By the end of the whole process, after Senator Lindsey Graham screamed about how scare-tactics don’t constitute leadership (funny– where was he over the last 8 years?), President Obama signed the bill into law. He could have passed the bill weeks earlier without GOP support, but, instead, he wasted so much time and effort (not to mention political capital) trying to reach across the aisle to a group of people who do not want to be bipartisan. Thus, his hope for “One America” died within weeks of taking office.

Though President Obama has tackled his foreign policy agenda rather aggressively, he has still failed to address the problems in the middle-east. He dispatched former Maine Senator George Mitchell, his enovy to the region, in a sign that he wants to focus on the issue, but he has not followed that with any action. While he may have been distracted by political and economic issues at home, he still needs to be able to divide his attention. Events on the ground are progressing in such a way, at present time, that could undermine any hopes for peace in the near future.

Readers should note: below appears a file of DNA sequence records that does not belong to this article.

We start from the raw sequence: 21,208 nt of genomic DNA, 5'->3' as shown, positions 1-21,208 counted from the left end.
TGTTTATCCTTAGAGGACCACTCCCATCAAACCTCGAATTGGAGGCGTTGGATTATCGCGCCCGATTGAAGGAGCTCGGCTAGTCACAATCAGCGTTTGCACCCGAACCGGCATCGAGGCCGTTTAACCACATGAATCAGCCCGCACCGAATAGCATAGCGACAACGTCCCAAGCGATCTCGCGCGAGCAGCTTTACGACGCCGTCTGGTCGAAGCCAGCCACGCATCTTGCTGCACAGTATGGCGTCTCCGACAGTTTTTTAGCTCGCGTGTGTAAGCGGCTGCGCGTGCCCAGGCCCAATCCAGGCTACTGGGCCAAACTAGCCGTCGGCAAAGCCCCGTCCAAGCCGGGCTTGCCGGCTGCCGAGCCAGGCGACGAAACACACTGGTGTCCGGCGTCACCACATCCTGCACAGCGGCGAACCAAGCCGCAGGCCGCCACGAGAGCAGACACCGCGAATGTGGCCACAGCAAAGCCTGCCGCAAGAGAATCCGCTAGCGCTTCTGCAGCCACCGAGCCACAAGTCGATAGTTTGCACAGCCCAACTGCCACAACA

Mitchell was an obvious choice, since he was key in resolving the seemingly intractable conflict in Northern Ireland. However, the middle-east is far more complicated and nuanced an issue; there are questions of refugees, settlements, security, historical narrative disputes, and a whole host of boundary issues. If Obama and Mitchell hope to make any success they have to do more than just talk and listen, which is what Mitchell did on his whirlwind trip through Israel, the Palestinian territories, Egypt, Jordan and Saudi Arabia. It is going to take someone who can strong-arm both parties to make concessions and adhere to any agreements made.

But there is hope for Mitchell. He has a history of involvement in the middle-east. For instance, he went on a fact-finding mission to the region during the second intifada, after which he published a 2001 report on how he would resolve particular disputes. He wrote that the second intifada was the manifestation of Palestinian frustration and grievances over the failure of Israel to abide by previous agreements. He also noted that the cycle of violence will only continue as both sides resort to violence. He also noted that both sides of the conflict had lost all confidence and trust in the other, a problem that would need to be remedied if there was any hope for success and peace.